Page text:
No, that’s not a typo in the headline. The local historical figure and namesake for Louden Nelson Community Center was actually named London—not Louden—Nelson. Which brings us to the first of seven fascinating facts about the man, who was born 213 years ago this Sunday, May 5.
1. His name was London, but, starting in the 1930s, it appeared as Louden. In an April 2007 missive, local historian Phil Reader wrote, “One of the more perplexing and frustrating aspects of the London Nelson story is the constant misspelling of his given, or Christian name. Perplexing in that it is difficult to determine the origin of this mistake and frustrating because of the countless number of well-meaning people who continue to perpetuate and compound the original error.” In his investigation into the matter, Reader found that all primary sources up until the 1930s correctly listed Nelson’s first name as London. But after that, it mysteriously shifted to Louden. The source may be the engraver of (or the person who gave the engraver the text for) a marble headstone, which read “Louden,” that replaced the original wooden monument to Nelson. Reader concludes his memo with the following plea: “It is my hope that someday, someone will bring this mistake to the attention of those who can take the necessary steps to change all of the monuments and plaques so at last the true name of LONDON NELSON can take its rightful place of honor in our community.”
2. He was born May 5, 1800 as a slave on a cotton plantation in North Carolina that was owned by the Nelson family. He worked in the fields starting at a young age.
3. The Gold Rush led to his freedom. He eventually became the property of one of the Nelson family’s sons, Matthew Nelson, who took him to Tennessee and then, in 1850, on a journey west lured by the promise of gold. The two slaves he brought were given the opportunity to buy their freedom once they completed the journey. Matthew Nelson eventually headed back to Tennessee, and London, now a free man suffering from what is now known as tuberculosis, decided to stay in California.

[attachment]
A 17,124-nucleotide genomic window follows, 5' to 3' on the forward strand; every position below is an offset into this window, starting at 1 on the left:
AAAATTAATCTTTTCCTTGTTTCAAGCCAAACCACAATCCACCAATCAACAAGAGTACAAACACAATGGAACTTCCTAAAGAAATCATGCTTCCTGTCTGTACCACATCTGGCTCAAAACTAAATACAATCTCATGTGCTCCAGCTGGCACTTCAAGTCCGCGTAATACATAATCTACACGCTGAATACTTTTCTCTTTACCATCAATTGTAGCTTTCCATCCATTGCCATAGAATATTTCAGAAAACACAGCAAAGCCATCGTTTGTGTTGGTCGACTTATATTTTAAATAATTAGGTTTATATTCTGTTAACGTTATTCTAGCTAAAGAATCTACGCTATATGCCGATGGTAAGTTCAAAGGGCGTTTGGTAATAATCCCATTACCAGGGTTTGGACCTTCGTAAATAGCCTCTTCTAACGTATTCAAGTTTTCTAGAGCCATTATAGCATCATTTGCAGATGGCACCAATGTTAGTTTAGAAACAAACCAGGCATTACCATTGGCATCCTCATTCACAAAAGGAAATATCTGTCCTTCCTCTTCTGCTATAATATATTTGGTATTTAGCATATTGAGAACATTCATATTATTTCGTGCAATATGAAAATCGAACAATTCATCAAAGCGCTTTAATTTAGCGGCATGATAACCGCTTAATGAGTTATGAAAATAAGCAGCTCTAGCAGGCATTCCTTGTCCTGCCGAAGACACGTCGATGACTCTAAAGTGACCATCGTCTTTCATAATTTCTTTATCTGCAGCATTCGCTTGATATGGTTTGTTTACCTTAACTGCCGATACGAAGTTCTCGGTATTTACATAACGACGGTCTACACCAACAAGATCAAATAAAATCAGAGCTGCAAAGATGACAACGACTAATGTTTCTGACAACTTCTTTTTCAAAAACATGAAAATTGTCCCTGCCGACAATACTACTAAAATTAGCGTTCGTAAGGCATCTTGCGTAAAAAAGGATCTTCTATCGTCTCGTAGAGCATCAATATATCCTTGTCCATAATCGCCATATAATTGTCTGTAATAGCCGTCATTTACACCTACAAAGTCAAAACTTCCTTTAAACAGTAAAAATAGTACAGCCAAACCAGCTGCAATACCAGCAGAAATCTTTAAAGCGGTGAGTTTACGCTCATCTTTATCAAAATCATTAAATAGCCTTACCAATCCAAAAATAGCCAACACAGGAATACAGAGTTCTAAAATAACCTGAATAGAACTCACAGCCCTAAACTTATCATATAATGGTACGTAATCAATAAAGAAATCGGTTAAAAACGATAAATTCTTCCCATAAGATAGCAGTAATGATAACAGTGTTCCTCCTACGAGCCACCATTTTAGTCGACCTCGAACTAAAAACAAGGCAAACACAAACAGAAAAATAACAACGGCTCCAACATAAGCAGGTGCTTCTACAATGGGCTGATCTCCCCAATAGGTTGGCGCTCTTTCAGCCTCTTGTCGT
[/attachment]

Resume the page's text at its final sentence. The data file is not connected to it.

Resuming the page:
4. By 1856, he was living in Santa Cruz, where he was one of only two black residents.
5. He grew melons, onions and potatoes on a rented piece of land and also worked as a cobbler to supplement his income, eventually making enough money to buy his own parcel of land. According to the Museum of Art & History (MAH), London could see the Mission Hill School from his small home. Around this time, the school closed due to lack of funds.
6. Upon becoming deathly ill in early 1860, London established a will that gave over his entire estate—$372—to the Santa Cruz School District. Although he never received an education, he wanted to be sure future children could. According to a document written by Reader in the MAH archives, the will established that the donation was “for the use and benefit of said School District forever, for the purpose of promoting the interest of education … ” This generous donation would forever put him down as a local hero in Santa Cruz history.
7. He died on May 17, 1860 and was buried at Evergreen Cemetery, where interested residents can still visit the headstone dedicated to him. The MAH oversees the historical cemetery, and offers tours from May to October (call 429-1964 ext. 7020 for scheduling info), as well as a map for self-guided tours.
Source: MAH archives. Photos, courtesy of the MAH, are of a gravestone rubbing on display in the MAH’s History Gallery, and artist Jack Sprow’s rendering of what London Nelson may have looked like (there are no known photos of him).